What's new?

Did you know that 2013 is the European Year of Citizens? Read more ...

 
We are all in this together

What’s nature worth to you? Go on, name your price! But before you do, just take a moment to think about all the things nature gives us without asking for anything in return. Whichever way you look at it, humanity is failing to pay its dues to the planet, and you could end up paying the price.

We are all in this together

Chipping away at our natural treasures?

Like it or not, mankind doesn’t exist in a bubble, but is part of a wider system of plants, animals and other organisms. A change to one part of this ecosystem has repercussions for all other parts, and as we continue to make radical changes to the world around us, our own future hangs in the balance.

Nature provides us with essential life support services for free. We tend to take clean air, fresh water and food for granted, without realizing how valuable they are, but with intensive agriculture, pollution, deforestation and our overexploitation of the oceans, we are in the process of destroying the very resources we depend on.

Even more worryingly, once an ecosystem has been destroyed there is no turning back the clock. So with irreparable damage being inflicted on the Earth at an astonishing rate, we risk not only ruining the planet for plants and animals, but also sabotaging our own long-term interests.

An assault on nature?

Life on Earth faces numerous threats, many of which are manmade. The carbon dioxide emissions we have created by burning fossil fuels and cutting down forests have led to global warming, with serious consequences for our future. Luckily, nature can help! Ecosystems like oceans, forests and wetlands are natural ‘carbon sinks’ which can reduce the amount of carbon dioxide in the atmosphere. By protecting and restoring these ecosystems, we can help reduce global warming.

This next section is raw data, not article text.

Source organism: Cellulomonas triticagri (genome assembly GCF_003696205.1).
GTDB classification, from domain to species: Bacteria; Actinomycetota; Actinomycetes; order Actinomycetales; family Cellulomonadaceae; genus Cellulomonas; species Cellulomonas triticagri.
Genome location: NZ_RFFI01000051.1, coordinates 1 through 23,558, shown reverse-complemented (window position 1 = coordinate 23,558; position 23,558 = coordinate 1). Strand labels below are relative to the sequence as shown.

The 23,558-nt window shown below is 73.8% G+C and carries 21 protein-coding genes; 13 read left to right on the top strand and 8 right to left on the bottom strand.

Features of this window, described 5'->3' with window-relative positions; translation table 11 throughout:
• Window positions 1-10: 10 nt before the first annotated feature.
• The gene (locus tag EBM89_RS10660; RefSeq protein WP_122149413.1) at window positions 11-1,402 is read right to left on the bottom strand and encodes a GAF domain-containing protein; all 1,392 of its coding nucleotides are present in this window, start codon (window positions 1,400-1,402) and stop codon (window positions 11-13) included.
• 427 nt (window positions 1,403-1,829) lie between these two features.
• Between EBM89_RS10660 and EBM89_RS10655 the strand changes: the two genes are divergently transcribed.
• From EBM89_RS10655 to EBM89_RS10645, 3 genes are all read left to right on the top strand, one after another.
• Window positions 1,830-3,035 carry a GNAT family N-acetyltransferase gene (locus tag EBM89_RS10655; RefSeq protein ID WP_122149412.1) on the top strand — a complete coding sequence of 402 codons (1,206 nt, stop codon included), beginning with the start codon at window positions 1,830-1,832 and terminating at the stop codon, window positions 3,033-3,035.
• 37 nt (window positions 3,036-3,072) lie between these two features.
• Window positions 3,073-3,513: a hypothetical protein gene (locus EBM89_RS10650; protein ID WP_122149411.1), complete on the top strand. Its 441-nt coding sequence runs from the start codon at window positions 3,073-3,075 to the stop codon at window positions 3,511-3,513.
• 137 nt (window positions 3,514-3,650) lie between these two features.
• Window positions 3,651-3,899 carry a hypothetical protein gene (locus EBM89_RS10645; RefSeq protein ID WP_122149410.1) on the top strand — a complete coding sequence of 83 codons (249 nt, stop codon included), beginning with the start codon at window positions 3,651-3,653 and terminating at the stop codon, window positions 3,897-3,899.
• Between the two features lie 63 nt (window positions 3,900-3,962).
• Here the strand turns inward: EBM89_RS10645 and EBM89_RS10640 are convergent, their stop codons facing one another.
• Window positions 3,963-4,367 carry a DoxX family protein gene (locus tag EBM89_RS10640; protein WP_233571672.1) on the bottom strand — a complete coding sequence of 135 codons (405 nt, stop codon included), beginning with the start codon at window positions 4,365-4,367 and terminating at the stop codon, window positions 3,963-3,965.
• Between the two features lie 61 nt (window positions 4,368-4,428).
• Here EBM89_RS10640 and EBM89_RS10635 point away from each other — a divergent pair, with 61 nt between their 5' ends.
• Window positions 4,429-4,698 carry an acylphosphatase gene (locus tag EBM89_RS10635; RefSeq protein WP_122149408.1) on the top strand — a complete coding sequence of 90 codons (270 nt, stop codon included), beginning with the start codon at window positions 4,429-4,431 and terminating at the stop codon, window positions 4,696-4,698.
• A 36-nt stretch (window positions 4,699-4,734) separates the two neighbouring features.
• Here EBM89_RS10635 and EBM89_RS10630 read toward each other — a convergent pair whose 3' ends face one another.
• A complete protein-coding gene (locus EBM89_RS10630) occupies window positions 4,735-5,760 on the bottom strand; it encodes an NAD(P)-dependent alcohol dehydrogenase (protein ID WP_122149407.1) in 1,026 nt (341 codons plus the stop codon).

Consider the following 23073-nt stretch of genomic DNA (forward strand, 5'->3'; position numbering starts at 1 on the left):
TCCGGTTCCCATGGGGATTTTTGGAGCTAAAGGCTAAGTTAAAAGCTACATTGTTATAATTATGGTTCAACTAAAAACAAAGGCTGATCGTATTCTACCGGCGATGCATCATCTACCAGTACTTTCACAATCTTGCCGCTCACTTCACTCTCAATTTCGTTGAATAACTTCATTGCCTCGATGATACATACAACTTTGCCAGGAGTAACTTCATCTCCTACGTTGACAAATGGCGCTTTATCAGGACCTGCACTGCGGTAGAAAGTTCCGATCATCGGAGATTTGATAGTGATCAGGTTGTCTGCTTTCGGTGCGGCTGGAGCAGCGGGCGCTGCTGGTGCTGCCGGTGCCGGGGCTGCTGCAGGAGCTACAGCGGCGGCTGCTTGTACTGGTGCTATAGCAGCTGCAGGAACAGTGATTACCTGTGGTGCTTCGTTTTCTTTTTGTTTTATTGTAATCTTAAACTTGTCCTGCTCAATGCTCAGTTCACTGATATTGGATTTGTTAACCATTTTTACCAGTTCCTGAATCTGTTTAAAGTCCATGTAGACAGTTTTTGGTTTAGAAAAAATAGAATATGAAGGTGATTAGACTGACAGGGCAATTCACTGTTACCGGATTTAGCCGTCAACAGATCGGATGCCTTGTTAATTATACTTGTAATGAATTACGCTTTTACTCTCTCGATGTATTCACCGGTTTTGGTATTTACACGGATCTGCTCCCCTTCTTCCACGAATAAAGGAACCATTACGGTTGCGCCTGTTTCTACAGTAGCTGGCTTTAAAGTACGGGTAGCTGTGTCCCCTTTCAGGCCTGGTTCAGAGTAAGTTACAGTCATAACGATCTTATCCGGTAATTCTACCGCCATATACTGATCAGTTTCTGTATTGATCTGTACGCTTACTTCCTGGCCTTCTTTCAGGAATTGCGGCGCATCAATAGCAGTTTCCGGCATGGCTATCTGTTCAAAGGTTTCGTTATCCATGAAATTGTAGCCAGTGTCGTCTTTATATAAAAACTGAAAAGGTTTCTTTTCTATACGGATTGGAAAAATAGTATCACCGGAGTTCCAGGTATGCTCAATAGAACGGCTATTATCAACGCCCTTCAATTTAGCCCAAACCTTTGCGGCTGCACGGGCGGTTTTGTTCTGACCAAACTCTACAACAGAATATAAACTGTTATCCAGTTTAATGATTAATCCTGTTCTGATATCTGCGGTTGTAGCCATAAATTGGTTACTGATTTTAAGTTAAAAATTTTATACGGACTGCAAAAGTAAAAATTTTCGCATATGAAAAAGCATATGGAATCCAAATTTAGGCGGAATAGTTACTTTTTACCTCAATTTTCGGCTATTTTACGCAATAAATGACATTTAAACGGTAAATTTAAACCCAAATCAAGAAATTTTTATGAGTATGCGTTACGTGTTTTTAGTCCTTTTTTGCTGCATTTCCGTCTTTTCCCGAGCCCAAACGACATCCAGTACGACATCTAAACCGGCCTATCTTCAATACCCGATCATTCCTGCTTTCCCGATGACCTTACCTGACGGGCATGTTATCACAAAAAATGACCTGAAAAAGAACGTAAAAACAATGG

Once a species is extinct there is no way to bring it back. Yet sadly, thousands of species are now in danger of going the way of the Dodo. The Bluefin Tuna, for example, is threatened by overfishing. Read its story at Facebook - biodiversity or search for ‘biodiversity’ on Facebook.

What can you do?

Tread lightly on the Earth! For example:

  • What do you eat? Try to favour local, seasonal and organic fruits and vegetables.
  • How much do you consume? Think about how much "stuff" you really need. Remember, it all has to go somewhere in the end...
  • What's nature worth to you? Treat nature as something we value!

Discover nature and enjoy it, but don’t forget to respect it as well.

Natura 2000: protecting habitats
Across the EU many landscapes, their plants and animal inhabitants are protected under the Natura 2000 network. This means that many wetlands, flower-rich meadows and even underground cave systems can only be developed in a way that respects the environment. To find a Natura 2000 site near you, check out:
Renata, 18, PortugalIt’s vital to protect biodiversity because human beings cannot enjoy the planet on their own. All living things need to interact. - Renata, 18, Portugal.

To find out more: